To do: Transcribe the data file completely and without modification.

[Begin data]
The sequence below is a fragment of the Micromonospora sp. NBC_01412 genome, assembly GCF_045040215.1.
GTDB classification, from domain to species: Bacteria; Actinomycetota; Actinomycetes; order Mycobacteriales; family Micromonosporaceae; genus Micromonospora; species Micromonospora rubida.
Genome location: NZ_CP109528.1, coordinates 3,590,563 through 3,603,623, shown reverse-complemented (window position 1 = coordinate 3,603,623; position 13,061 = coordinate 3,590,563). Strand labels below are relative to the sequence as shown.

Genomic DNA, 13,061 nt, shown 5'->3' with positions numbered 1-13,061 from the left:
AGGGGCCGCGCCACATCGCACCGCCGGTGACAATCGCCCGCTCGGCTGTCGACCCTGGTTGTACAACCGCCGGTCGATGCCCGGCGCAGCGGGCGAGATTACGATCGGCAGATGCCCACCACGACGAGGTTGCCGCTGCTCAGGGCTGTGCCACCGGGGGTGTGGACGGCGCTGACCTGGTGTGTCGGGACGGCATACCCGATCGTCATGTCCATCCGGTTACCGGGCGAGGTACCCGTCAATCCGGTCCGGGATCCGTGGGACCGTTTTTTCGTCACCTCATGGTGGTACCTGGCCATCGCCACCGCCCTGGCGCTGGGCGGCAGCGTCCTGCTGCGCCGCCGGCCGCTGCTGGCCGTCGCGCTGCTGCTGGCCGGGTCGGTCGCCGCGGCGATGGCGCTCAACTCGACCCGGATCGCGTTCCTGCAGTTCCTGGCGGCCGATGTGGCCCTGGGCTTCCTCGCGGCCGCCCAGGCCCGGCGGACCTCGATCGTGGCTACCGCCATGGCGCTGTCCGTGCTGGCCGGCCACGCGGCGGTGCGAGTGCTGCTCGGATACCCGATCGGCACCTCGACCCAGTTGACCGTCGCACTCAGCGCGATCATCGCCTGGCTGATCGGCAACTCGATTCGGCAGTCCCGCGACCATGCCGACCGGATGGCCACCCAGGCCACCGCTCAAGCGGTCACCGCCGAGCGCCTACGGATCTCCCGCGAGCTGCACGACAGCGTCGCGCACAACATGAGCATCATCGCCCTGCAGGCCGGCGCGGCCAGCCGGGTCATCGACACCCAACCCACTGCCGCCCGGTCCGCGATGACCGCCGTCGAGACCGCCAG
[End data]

The sequence below is a fragment of the Micromonospora sp. NBC_01412 genome, assembly GCF_045040215.1.
GTDB classification, from domain to species: Bacteria; Actinomycetota; Actinomycetes; order Mycobacteriales; family Micromonosporaceae; genus Micromonospora; species Micromonospora rubida.
Genome location: NZ_CP109528.1, coordinates 3,590,563 through 3,603,623, shown reverse-complemented (window position 1 = coordinate 3,603,623; position 13,061 = coordinate 3,590,563). Strand labels below are relative to the sequence as shown.

Genomic DNA, 13,061 nt, shown 5'->3' with positions numbered 1-13,061 from the left:
AGGGGCCGCGCCACATCGCACCGCCGGTGACAATCGCCCGCTCGGCTGTCGACCCTGGTTGTACAACCGCCGGTCGATGCCCGGCGCAGCGGGCGAGATTACGATCGGCAGATGCCCACCACGACGAGGTTGCCGCTGCTCAGGGCTGTGCCACCGGGGGTGTGGACGGCGCTGACCTGGTGTGTCGGGACGGCATACCCGATCGTCATGTCCATCCGGTTACCGGGCGAGGTACCCGTCAATCCGGTCCGGGATCCGTGGGACCGTTTTTTCGTCACCTCATGGTGGTACCTGGCCATCGCCACCGCCCTGGCGCTGGGCGGCAGCGTCCTGCTGCGCCGCCGGCCGCTGCTGGCCGTCGCGCTGCTGCTGGCCGGGTCGGTCGCCGCGGCGATGGCGCTCAACTCGACCCGGATCGCGTTCCTGCAGTTCCTGGCGGCCGATGTGGCCCTGGGCTTCCTCGCGGCCGCCCAGGCCCGGCGGACCTCGATCGTGGCTACCGCCATGGCGCTGTCCGTGCTGGCCGGCCACGCGGCGGTGCGAGTGCTGCTCGGATACCCGATCGGCACCTCGACCCAGTTGACCGTCGCACTCAGCGCGATCATCGCCTGGCTGATCGGCAACTCGATTCGGCAGTCCCGCGACCATGCCGACCGGATGGCCACCCAGGCCACCGCTCAAGCGGTCACCGCCGAGCGCCTACGGATCTCCCGCGAGCTGCACGACAGCGTCGCGCACAACATGAGCATCATCGCCCTGCAGGCCGGCGCGGCCAGCCGGGTCATCGACACCCAACCCACTGCCGCCCGGTCCGCGATGACCGCCGTCGAGACCGCCAG